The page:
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Poetry is a form of literary art in which language is used for its aesthetic and evocative qualities in addition to, or in lieu of, its apparent meaning...
, a Ballad stanza
is the four-line stanza, known as a quatrain, most often found in the folk ballad
A ballad is a form of verse, often a narrative set to music. Ballads were particularly characteristic of British and Irish popular poetry and song from the later medieval period until the 19th century and used extensively across Europe and later the Americas, Australia and North Africa. Many...
. This form consists of alternating four- and three-stress lines. Usually only the second and fourth lines rhyme (in an a/b/c/b pattern). Assonance
Assonance is the repetition of vowel sounds to create internal rhyming within phrases or sentences, and together with alliteration and consonance serves as one of the building blocks of verse. For example, in the phrase "Do you like blue?", the is repeated within the sentence and is...
in place of rhyme is common. Samuel Taylor Coleridge
Samuel Taylor Coleridge was an English poet, Romantic, literary critic and philosopher who, with his friend William Wordsworth, was a founder of the Romantic Movement in England and a member of the Lake Poets. He is probably best known for his poems The Rime of the Ancient Mariner and Kubla...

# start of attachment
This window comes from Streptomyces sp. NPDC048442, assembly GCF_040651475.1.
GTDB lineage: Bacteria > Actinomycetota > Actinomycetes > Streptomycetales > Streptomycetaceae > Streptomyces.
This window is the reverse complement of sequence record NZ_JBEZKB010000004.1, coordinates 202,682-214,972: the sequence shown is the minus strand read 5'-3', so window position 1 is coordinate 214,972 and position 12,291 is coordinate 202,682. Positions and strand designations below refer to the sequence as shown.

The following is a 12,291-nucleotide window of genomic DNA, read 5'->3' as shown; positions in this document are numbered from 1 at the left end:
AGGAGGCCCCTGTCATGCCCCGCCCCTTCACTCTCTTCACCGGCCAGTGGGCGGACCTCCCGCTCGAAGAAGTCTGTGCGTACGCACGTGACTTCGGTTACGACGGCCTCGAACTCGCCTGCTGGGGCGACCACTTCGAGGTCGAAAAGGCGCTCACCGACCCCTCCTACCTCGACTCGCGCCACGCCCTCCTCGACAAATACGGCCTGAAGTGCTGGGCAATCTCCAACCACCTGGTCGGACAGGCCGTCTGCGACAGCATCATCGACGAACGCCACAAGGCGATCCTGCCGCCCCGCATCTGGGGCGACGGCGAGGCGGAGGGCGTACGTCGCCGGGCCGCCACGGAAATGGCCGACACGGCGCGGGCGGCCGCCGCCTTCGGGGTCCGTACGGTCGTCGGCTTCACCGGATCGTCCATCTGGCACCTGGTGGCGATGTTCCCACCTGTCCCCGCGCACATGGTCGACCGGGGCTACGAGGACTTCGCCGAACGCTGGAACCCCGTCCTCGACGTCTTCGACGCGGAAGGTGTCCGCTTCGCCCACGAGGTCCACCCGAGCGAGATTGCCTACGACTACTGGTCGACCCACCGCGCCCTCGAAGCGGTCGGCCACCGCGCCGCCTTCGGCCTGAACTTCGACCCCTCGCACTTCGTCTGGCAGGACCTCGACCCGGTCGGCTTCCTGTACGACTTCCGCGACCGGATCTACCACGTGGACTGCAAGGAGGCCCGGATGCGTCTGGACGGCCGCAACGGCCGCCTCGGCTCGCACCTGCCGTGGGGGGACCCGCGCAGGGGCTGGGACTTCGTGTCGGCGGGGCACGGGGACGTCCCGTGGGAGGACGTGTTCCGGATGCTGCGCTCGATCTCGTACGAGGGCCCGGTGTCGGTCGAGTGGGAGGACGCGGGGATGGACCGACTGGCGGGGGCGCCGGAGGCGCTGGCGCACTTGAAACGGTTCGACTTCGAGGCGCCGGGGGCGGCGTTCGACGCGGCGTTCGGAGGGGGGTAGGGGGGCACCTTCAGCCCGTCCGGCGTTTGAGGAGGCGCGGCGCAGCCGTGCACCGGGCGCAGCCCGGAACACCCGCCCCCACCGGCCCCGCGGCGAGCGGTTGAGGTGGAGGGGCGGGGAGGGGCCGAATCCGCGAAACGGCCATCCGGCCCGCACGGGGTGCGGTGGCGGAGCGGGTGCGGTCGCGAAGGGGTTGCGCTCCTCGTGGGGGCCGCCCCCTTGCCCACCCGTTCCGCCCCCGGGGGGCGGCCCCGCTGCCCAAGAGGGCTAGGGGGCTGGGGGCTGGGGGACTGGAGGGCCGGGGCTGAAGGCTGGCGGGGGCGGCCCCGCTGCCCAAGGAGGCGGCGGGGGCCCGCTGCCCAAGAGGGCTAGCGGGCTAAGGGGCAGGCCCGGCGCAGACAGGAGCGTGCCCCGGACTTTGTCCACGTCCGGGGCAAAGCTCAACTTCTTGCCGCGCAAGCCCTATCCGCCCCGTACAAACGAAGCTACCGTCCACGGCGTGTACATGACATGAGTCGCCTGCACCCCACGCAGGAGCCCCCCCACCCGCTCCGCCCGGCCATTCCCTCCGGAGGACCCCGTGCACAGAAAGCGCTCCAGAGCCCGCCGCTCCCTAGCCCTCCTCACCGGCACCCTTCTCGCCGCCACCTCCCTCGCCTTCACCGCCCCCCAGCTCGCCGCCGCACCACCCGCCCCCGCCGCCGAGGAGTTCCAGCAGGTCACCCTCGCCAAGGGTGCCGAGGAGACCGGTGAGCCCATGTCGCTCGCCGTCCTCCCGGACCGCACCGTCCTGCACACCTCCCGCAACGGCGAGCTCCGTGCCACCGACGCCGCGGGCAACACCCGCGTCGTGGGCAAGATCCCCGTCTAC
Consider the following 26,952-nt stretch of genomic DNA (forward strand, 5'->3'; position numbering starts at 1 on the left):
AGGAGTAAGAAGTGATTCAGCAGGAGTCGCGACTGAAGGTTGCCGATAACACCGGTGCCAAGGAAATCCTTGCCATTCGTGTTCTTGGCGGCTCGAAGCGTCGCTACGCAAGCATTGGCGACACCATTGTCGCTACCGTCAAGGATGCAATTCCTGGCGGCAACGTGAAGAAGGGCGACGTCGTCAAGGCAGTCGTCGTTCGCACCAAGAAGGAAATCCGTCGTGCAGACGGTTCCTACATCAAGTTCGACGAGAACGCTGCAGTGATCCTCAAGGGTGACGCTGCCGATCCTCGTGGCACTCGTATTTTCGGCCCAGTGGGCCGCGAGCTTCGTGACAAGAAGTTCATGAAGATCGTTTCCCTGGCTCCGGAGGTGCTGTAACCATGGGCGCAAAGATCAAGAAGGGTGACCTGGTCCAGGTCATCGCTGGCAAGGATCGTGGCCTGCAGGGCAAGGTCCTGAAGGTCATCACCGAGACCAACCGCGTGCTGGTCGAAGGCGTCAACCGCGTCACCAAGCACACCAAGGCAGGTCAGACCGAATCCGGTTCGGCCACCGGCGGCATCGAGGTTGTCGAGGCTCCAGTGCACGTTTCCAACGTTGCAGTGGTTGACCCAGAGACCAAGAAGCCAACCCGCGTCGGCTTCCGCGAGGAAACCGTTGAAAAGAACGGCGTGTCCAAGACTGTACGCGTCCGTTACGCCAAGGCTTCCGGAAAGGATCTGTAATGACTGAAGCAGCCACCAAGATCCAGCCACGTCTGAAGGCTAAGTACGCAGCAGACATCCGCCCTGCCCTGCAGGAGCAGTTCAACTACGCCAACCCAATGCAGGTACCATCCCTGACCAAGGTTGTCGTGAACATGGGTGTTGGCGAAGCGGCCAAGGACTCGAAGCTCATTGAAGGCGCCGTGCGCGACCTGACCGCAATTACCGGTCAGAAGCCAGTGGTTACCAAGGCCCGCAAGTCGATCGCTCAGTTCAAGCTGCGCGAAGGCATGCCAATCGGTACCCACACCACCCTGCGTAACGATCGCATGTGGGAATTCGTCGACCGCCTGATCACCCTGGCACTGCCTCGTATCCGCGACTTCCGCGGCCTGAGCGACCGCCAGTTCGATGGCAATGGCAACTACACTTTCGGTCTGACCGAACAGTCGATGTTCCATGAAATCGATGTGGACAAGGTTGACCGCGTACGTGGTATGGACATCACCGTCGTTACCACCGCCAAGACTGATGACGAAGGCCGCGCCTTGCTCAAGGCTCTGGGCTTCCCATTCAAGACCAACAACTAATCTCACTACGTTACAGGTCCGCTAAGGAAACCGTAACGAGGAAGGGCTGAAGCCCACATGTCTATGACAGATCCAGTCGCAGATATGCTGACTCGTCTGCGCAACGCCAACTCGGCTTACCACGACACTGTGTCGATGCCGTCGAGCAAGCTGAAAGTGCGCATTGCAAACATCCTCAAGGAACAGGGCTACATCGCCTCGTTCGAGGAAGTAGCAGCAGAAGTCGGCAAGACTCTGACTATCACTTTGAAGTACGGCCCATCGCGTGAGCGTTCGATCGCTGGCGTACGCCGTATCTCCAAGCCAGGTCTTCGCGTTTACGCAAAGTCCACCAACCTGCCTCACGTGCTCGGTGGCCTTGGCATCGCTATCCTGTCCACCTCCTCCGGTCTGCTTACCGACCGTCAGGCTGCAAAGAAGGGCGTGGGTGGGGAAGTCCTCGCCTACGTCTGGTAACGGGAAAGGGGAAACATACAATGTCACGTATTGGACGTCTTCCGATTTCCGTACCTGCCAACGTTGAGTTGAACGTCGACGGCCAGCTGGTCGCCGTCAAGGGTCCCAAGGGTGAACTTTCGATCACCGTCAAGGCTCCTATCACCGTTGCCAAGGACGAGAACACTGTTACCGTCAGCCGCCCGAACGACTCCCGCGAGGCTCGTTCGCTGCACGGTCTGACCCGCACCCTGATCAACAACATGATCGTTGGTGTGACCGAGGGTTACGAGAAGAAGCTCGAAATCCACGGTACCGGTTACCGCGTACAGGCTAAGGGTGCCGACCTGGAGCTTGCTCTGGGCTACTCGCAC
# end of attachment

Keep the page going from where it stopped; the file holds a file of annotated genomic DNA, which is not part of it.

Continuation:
adopted the ballad stanza in The Rime of the Ancient Mariner
The Rime of the Ancient Mariner is the longest major poem by the English poet Samuel Taylor Coleridge, written in 1797–98 and was published in 1798 in the first edition of Lyrical Ballads. Modern editions use a later revised version printed in 1817 that featured a gloss...
alternating eight and six syllable lines.
- All in a hot and copper sky!
- The bloody Sun, at noon,
- Right up above the mast did stand,
- No bigger than the Moon.
- Coleridge, The Rime of the Ancient Mariner, lines 111 – 114
The longer first and third lines are rarely rhymed, although at times poets may use internal rhyme
In poetry, internal rhyme, or middle rhyme, is rhyme that occurs in a single line of verse.Internal rhyme occurs in the middle of a line, as exemplified by Coleridge, "In mist or cloud, on mast or shroud" or "Whiles all the night through fog-smoke white," in "The Rime of the Ancient Mariner." ...
in these lines.
- In mist or cloud, on mast or shroud,
- It perched for vespers nine;
- Whiles all the night, through fog-smoke white,
- Glimmered the white Moon-shine.
- Coleridge, The Rime of the Ancient Mariner, lines 75 – 78